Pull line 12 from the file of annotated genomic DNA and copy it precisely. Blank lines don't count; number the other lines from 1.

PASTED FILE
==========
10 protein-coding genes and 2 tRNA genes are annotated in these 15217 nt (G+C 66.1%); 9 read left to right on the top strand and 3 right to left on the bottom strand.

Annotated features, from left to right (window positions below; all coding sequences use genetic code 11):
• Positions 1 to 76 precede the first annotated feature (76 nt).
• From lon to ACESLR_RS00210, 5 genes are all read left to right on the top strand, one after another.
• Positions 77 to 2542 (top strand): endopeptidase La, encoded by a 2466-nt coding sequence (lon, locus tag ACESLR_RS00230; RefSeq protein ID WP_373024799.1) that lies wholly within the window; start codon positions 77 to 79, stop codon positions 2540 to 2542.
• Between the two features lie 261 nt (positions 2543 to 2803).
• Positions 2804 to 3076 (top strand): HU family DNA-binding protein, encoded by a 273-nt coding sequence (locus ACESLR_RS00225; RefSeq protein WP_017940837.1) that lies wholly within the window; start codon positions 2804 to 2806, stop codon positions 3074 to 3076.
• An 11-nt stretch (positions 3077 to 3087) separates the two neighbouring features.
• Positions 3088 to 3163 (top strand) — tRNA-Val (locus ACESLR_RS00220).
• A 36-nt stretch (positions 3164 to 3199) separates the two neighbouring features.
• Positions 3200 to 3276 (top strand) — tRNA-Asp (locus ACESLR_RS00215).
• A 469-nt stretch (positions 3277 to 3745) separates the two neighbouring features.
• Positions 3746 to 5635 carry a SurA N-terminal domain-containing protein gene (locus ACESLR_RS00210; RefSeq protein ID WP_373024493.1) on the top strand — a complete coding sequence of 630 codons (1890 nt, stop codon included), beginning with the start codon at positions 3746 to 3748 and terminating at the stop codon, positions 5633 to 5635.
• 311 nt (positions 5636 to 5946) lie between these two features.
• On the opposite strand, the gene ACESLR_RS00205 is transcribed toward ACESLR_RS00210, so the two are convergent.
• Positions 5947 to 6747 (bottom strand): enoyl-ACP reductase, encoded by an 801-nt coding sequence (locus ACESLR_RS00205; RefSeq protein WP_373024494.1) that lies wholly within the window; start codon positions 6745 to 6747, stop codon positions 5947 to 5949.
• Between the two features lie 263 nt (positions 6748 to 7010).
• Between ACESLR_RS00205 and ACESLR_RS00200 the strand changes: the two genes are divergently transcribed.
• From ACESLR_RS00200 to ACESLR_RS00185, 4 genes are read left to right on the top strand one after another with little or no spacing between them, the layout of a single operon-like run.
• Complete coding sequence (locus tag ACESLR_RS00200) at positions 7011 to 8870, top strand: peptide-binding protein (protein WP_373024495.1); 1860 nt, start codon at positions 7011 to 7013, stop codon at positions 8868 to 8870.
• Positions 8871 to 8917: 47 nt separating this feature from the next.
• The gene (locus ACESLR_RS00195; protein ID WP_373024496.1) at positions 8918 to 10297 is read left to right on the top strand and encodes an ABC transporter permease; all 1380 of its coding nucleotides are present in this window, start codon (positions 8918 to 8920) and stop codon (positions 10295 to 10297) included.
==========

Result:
• A 469-nt stretch (positions 3277 to 3745) separates the two neighbouring features.